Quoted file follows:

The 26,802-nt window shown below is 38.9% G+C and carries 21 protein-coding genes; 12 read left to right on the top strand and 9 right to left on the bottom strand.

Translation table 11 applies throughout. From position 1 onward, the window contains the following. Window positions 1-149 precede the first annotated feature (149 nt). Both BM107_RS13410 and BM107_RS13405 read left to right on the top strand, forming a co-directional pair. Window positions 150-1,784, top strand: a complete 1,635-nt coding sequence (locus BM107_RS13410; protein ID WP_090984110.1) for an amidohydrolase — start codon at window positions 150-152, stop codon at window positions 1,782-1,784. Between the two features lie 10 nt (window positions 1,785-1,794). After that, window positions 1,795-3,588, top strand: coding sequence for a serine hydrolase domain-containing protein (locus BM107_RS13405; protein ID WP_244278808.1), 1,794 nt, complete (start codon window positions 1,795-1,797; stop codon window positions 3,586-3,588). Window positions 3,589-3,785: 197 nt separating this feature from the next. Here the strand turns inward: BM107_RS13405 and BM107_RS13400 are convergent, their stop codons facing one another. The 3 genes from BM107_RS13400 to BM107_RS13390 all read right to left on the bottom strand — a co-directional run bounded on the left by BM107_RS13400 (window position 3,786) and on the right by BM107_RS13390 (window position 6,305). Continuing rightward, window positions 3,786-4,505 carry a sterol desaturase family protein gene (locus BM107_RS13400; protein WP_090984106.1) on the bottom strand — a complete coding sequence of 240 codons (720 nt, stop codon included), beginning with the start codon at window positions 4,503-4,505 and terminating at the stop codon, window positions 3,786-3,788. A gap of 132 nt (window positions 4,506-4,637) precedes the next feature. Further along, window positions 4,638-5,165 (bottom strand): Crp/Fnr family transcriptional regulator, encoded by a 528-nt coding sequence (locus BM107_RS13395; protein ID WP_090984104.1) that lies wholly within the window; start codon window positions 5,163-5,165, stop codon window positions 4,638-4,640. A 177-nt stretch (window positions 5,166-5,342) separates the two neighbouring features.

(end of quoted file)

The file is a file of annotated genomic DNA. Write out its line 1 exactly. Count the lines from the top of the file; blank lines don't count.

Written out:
The 26,802-nt window shown below is 38.9% G+C and carries 21 protein-coding genes; 12 read left to right on the top strand and 9 right to left on the bottom strand.